• Groovy has some neat shorthands, too. The expression message?.subject is equivalent to the Java expression message.getSubject() but also guards against null pointer exceptions. The expression args['subject'] is equivalent to args.get('subject'). Minor improvements here but they all add up.

We are now in a position to write our failing test:

fixture = new EmailFixture(port)
// ... code to send email goes here ...
fixture.assertEmailArrived(from:'cruise@myhost.org',
                           subject:'Test build')

Our test is making sure that the email arrives with the correct from address and subject, but we could extend this to other parts of the email content if we wished. Note that we are using named parameters with the assertEmailArrived method. This allows us to reorder our parameters or add new parameters without breaking existing code. Under the covers, a java.util.Map is being passed into our fixture from our calling code, but that is transparent to the Groovy developer.

I should point out that the details being sent in our email examples aren't important. We are mimicking the kind of functionality that is already built into many build systems to notify interested parties of successful (and potentially failing) builds. The same kind of functionality is needed in many ecommerce scenarios.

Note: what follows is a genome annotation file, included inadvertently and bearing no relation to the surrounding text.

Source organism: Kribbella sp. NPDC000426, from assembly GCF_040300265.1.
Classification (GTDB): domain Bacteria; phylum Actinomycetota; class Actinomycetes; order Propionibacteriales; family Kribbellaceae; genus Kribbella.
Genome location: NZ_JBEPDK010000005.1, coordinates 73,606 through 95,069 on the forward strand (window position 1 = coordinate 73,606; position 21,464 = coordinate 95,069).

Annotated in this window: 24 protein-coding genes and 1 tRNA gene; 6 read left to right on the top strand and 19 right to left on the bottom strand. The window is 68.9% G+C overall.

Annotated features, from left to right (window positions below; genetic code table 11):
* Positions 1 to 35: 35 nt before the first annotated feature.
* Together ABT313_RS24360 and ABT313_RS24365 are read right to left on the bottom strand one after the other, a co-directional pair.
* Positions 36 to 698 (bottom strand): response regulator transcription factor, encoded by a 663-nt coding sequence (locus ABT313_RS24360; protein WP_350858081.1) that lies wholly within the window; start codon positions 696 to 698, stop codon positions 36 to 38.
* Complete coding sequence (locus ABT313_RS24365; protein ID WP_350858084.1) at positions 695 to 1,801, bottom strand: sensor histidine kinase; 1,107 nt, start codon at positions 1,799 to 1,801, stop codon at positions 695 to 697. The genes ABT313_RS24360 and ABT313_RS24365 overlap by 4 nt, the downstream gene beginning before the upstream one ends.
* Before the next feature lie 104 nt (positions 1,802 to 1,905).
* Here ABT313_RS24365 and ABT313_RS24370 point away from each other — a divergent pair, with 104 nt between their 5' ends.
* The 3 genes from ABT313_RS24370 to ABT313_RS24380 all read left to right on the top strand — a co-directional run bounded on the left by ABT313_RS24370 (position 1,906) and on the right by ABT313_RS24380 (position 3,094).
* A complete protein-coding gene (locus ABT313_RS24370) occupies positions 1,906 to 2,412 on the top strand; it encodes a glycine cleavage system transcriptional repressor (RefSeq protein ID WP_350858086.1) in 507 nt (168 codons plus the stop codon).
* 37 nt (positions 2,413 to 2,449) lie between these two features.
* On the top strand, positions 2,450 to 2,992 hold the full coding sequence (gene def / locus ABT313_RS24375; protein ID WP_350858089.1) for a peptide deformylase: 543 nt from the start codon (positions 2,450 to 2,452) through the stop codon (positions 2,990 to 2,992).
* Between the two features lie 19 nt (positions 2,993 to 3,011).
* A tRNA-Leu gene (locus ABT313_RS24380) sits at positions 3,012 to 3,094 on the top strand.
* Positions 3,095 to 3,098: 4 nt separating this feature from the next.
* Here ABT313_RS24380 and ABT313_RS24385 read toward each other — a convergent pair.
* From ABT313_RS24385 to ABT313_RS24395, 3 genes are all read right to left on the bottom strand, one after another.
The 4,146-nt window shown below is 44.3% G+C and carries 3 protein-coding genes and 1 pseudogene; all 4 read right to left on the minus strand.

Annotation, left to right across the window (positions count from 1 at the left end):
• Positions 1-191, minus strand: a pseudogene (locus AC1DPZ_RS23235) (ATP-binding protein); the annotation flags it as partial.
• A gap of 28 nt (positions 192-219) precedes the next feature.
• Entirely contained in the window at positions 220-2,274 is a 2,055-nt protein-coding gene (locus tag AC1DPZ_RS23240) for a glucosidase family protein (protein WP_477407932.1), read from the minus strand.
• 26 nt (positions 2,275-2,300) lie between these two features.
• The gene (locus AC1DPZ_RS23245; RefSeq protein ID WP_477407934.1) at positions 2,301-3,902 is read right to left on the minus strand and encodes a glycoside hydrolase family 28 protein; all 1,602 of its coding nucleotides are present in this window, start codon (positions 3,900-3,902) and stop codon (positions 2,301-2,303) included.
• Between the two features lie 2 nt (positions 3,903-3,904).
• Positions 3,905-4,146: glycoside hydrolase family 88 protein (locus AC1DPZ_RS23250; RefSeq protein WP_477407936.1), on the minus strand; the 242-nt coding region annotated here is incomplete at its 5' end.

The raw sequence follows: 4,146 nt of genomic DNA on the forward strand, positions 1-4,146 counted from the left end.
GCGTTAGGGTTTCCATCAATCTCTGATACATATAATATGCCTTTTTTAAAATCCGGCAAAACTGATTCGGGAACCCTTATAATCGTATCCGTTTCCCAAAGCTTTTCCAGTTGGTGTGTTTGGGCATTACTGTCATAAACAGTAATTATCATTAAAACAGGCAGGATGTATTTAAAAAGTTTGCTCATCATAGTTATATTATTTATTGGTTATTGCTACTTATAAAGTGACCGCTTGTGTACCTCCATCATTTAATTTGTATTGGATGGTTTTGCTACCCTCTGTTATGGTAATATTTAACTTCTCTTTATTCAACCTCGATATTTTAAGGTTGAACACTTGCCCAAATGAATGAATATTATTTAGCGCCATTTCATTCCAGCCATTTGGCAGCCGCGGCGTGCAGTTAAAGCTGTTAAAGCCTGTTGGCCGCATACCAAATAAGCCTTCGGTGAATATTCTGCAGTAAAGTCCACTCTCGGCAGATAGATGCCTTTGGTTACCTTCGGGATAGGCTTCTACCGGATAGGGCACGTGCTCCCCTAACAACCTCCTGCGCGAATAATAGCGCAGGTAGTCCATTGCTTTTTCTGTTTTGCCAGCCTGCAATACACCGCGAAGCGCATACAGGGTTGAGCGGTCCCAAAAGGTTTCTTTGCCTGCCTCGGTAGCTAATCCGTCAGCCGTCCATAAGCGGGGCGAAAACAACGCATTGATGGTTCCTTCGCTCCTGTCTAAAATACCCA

Streamlining Apache Commons Net

Apache Jakarta Commons Net implements the client side of over a dozen basic Internet protocols including the email protocols SMTP and POP3. The library concentrates on providing a uniform way of interacting with a wide range of protocols at a fairly low level rather than on implementing powerful higher-level abstractions. We will just be using its SMTP facilities here. It would be a good choice if you only have simple needs or if you need to interact with some of the other protocols it supports.

import org.apache.commons.net.smtp.*

port = 1025
org = 'mycompany.org'
fixture = new EmailFixture(port)

client = new SMTPClient()
client.connect('localhost', port)
client.login()

// set sender and recipient
client.sender = "cruise@$org"
client.addRecipient("devteam@$org")

// create and send header information
header = new SimpleSMTPHeader("cruise@$org",
        "devteam@$org", 'Successful build')
header.addCC("partners@$org")
header.addHeaderField('Organization', org)
writer = new PrintWriter(client.sendMessageData())
writer << header

// send body of message
writer << 'Successful build for ' + new Date()
writer.close()

client.logout()
client.disconnect()

fixture.assertEmailArrived(from: "cruise@$org",
                           subject: 'Successful build')

Groovy helped a little here, but the code is still a bit tedious. The Commons Net SMTP API does provide some more-powerful abstractions, which would have reduced the amount of code we needed to write, but none of these exactly matched our requirements. We had to operate at the API's lowest level.

Some points of interest:

  • We can use the << operator when working with streams or readers.
  • Double-quoted strings in Groovy are known as GStrings. Variable expansion (in our code, the org variable) automatically occurs within GStrings.
  • We are using a Java library here, but because Groovy has the same object model as Java, we don't need to worry about any API mismatch as we would with some other popular scripting/dynamic languages that integrate with Java.